Systemic antifungal therapy with isavuconazonium sulfate or other agents in adults with invasive mucormycosis or invasive aspergillosis (non-fumigatus): A multicentre, non-interventional registry study

George R. Thompson, Julia Garcia-Diaz, Marisa H. Miceli, M. Hong Nguyen, Luis Ostrosky-Zeichner, Jo Anne H. Young, Cynthia E. Fisher, Nina M. Clark, Richard N. Greenberg, Andrej Spec, Laura Kovanda, Rodney Croos-Dabrera, Dimitrios P. Kontoyiannis

Research output: Contribution to journalArticlepeer-review

Abstract

Background: Isavuconazole, administered as isavuconazonium sulfate (ISAVUSULF), is a broad-spectrum triazole agent for the treatment of invasive fungal disease. In phase 3 studies, ISAVUSULF showed comparable efficacy to voriconazole and amphotericin B for the treatment of invasive aspergillosis (IA) and invasive mucormycosis (IM), respectively. Objectives: The objective of this study is to determine all-cause mortality and safety outcomes among adults with IM and/or IA non-fumigatus (nf) treated with ISAVUSULF or other antifungal therapies (AFT). Patients and methods: This multicentre, non-interventional registry enrolled patients aged ≥18 years with IM or IA-nf who received systemic AFT from January 2016 to November 2018. Patients received primary ISAVUSULF, non-primary ISAVUSULF, or other AFT, as monotherapy or combination therapy. The primary end point was all-cause mortality at Days 42 and 84; safety outcomes were adverse drug reactions (ADRs) to ISAVUSULF. Results: Of 204 patients enrolled, 74 received primary ISAVUSULF, 30 non-primary ISAVUSULF, and 100 other AFT. All-cause mortality through Day 42 was numerically lower in the non-primary ISAVUSULF group than in the primary ISAVUSULF and other AFT groups, for patients with IM (20.0% vs. 33.3% and 41.3%, respectively) or IA-nf (0% vs. 14.8% and 17.8%, respectively). All-cause mortality tended to be lower with combination therapy than with monotherapy, except for patients with IM receiving primary ISAVUSULF. Of 111 patients receiving ISAVUSULF, 14 (12.6%) reported ADRs, of whom three (2.7%) developed serious ADRs. There were no drug-related deaths. Conclusions: This study supports the effectiveness and tolerability of ISAVUSULF in clinical practice. Further research is required to confirm the value of ISAVUSULF combination therapy over monotherapy.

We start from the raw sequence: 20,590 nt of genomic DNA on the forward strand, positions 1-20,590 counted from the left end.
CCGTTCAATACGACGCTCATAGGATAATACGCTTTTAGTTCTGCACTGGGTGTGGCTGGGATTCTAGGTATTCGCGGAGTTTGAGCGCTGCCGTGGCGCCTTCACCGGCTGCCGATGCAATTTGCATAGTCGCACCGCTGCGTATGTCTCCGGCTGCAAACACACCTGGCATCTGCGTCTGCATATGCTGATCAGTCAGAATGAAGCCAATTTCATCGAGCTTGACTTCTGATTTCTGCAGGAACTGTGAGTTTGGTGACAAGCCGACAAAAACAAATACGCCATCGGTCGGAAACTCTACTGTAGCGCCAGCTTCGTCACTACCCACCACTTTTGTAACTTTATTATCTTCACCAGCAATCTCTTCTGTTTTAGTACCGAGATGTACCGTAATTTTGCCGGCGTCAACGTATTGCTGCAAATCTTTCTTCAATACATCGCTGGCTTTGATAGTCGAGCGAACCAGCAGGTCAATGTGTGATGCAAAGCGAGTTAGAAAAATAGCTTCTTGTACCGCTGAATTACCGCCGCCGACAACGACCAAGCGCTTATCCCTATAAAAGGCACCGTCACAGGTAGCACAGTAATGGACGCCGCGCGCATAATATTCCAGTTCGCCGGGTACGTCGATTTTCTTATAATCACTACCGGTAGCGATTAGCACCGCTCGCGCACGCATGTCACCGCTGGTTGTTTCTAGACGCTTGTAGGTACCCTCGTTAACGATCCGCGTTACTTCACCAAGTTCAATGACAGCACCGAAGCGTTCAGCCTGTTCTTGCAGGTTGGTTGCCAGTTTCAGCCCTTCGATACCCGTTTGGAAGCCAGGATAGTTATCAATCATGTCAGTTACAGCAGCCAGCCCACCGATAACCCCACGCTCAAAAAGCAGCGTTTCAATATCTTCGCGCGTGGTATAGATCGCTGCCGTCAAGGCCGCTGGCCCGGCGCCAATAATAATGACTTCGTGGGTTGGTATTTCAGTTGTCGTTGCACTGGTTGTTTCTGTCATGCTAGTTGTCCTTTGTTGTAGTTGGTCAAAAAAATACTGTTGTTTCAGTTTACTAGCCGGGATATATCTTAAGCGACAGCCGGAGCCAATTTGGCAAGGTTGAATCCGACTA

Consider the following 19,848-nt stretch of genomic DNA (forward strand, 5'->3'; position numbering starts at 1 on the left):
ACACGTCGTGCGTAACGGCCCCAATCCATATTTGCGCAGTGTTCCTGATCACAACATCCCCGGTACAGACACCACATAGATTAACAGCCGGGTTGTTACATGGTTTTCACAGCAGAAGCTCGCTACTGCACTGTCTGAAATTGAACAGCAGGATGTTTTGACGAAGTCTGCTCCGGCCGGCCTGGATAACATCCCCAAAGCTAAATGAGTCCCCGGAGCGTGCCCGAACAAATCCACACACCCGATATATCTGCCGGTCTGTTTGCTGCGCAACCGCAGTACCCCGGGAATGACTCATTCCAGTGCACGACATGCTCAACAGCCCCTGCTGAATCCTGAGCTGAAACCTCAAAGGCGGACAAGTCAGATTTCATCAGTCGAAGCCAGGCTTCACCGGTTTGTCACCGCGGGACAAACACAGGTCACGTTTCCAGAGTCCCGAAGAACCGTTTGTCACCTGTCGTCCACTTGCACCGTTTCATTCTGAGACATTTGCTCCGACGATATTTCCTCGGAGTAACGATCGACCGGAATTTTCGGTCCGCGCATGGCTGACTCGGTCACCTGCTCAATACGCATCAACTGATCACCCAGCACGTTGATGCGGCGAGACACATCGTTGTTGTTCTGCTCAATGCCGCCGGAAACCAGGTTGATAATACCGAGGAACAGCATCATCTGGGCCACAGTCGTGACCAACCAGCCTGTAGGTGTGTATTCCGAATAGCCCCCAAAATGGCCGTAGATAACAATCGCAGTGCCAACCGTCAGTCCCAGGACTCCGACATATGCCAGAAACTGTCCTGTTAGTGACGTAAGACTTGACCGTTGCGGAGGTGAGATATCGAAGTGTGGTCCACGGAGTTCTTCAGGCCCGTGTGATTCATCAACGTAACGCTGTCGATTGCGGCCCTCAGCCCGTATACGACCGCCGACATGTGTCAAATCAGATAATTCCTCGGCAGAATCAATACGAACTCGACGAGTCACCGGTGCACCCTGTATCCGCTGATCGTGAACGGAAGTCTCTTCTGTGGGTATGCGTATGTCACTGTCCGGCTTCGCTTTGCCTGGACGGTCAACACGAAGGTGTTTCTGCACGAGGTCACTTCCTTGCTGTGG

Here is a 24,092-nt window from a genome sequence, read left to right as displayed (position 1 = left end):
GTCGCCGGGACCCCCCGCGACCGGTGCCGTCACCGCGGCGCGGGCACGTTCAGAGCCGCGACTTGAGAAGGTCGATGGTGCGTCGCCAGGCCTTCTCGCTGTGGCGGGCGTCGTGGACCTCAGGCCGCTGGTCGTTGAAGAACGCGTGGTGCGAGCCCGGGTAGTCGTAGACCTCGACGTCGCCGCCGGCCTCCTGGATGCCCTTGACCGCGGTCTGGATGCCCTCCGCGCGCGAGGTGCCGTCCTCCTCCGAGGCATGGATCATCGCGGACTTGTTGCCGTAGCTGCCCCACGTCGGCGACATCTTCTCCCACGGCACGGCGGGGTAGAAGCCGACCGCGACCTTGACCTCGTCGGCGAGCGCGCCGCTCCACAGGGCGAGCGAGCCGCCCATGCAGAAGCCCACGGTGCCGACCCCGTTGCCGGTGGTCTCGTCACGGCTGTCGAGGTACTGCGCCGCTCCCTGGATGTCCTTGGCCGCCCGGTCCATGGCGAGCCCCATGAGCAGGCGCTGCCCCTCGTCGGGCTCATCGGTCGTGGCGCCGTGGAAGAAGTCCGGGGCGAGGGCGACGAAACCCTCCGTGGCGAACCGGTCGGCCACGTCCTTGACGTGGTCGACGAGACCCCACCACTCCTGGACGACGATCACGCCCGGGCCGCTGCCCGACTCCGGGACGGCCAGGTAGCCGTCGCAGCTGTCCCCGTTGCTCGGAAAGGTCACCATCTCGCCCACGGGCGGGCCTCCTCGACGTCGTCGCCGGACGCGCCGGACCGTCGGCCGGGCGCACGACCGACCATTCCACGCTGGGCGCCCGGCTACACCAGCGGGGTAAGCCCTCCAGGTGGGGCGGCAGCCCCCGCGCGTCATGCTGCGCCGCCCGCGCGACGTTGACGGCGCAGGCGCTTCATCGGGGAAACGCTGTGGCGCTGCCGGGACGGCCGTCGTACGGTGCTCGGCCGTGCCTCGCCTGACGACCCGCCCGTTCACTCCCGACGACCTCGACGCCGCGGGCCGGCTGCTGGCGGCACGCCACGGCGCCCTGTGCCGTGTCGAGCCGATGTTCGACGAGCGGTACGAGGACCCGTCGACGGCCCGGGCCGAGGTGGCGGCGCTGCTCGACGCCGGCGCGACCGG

Original languageEnglish
Pages (from-to)186-198
Number of pages13
JournalMycoses
Volume65
Issue number2
DOIs
StatePublished - Feb 2022

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